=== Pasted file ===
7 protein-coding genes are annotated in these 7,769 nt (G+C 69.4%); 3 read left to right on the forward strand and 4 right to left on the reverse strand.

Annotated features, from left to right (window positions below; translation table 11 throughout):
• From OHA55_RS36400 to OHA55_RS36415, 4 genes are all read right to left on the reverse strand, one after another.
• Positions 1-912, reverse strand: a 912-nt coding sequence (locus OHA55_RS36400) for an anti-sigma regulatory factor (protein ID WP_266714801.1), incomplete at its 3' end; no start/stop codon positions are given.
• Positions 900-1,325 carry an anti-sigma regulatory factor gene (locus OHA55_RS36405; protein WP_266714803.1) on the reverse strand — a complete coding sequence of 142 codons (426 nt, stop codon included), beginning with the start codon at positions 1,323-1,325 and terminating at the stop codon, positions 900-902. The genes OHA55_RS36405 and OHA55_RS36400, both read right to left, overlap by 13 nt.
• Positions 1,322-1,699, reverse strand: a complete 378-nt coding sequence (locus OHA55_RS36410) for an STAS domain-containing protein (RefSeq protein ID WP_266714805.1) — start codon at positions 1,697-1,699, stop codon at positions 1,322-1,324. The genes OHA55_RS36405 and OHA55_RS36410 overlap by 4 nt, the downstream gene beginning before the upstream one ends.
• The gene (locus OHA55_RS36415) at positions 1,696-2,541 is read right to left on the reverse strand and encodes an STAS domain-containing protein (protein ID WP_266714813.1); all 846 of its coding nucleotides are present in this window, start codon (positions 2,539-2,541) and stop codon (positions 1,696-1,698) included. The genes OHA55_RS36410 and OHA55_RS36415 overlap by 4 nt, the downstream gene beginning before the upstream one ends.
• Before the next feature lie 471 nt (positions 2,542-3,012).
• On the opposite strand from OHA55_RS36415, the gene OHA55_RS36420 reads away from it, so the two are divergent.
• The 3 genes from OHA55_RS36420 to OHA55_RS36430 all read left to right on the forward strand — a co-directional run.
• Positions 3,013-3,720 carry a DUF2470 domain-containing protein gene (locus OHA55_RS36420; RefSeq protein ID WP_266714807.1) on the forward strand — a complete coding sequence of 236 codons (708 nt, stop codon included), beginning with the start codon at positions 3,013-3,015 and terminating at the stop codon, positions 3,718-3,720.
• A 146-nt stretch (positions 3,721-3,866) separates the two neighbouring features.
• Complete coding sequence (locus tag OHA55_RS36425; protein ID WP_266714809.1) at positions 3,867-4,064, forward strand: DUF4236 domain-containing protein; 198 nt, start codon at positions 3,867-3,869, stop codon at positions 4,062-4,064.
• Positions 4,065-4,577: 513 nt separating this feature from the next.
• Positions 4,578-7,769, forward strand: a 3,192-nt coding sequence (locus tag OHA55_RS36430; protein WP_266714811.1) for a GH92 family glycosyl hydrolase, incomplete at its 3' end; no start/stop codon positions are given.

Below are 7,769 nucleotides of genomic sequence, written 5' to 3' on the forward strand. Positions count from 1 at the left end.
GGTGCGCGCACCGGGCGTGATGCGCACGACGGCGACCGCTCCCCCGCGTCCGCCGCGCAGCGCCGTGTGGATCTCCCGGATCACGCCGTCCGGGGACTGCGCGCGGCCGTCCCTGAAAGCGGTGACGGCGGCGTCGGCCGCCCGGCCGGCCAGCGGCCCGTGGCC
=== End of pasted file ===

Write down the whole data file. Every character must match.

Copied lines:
7 protein-coding genes are annotated in these 7,769 nt (G+C 69.4%); 3 read left to right on the forward strand and 4 right to left on the reverse strand.

Annotated features, from left to right (window positions below; translation table 11 throughout):
• From OHA55_RS36400 to OHA55_RS36415, 4 genes are all read right to left on the reverse strand, one after another.
• Positions 1-912, reverse strand: a 912-nt coding sequence (locus OHA55_RS36400) for an anti-sigma regulatory factor (protein ID WP_266714801.1), incomplete at its 3' end; no start/stop codon positions are given.
• Positions 900-1,325 carry an anti-sigma regulatory factor gene (locus OHA55_RS36405; protein WP_266714803.1) on the reverse strand — a complete coding sequence of 142 codons (426 nt, stop codon included), beginning with the start codon at positions 1,323-1,325 and terminating at the stop codon, positions 900-902. The genes OHA55_RS36405 and OHA55_RS36400, both read right to left, overlap by 13 nt.
• Positions 1,322-1,699, reverse strand: a complete 378-nt coding sequence (locus OHA55_RS36410) for an STAS domain-containing protein (RefSeq protein ID WP_266714805.1) — start codon at positions 1,697-1,699, stop codon at positions 1,322-1,324. The genes OHA55_RS36405 and OHA55_RS36410 overlap by 4 nt, the downstream gene beginning before the upstream one ends.
• The gene (locus OHA55_RS36415) at positions 1,696-2,541 is read right to left on the reverse strand and encodes an STAS domain-containing protein (protein ID WP_266714813.1); all 846 of its coding nucleotides are present in this window, start codon (positions 2,539-2,541) and stop codon (positions 1,696-1,698) included. The genes OHA55_RS36410 and OHA55_RS36415 overlap by 4 nt, the downstream gene beginning before the upstream one ends.
• Before the next feature lie 471 nt (positions 2,542-3,012).
• On the opposite strand from OHA55_RS36415, the gene OHA55_RS36420 reads away from it, so the two are divergent.
• The 3 genes from OHA55_RS36420 to OHA55_RS36430 all read left to right on the forward strand — a co-directional run.
• Positions 3,013-3,720 carry a DUF2470 domain-containing protein gene (locus OHA55_RS36420; RefSeq protein ID WP_266714807.1) on the forward strand — a complete coding sequence of 236 codons (708 nt, stop codon included), beginning with the start codon at positions 3,013-3,015 and terminating at the stop codon, positions 3,718-3,720.
• A 146-nt stretch (positions 3,721-3,866) separates the two neighbouring features.
• Complete coding sequence (locus tag OHA55_RS36425; protein ID WP_266714809.1) at positions 3,867-4,064, forward strand: DUF4236 domain-containing protein; 198 nt, start codon at positions 3,867-3,869, stop codon at positions 4,062-4,064.
• Positions 4,065-4,577: 513 nt separating this feature from the next.
• Positions 4,578-7,769, forward strand: a 3,192-nt coding sequence (locus tag OHA55_RS36430; protein WP_266714811.1) for a GH92 family glycosyl hydrolase, incomplete at its 3' end; no start/stop codon positions are given.

Below are 7,769 nucleotides of genomic sequence, written 5' to 3' on the forward strand. Positions count from 1 at the left end.
GGTGCGCGCACCGGGCGTGATGCGCACGACGGCGACCGCTCCCCCGCGTCCGCCGCGCAGCGCCGTGTGGATCTCCCGGATCACGCCGTCCGGGGACTGCGCGCGGCCGTCCCTGAAAGCGGTGACGGCGGCGTCGGCCGCCCGGCCGGCCAGCGGCCCGTGGCC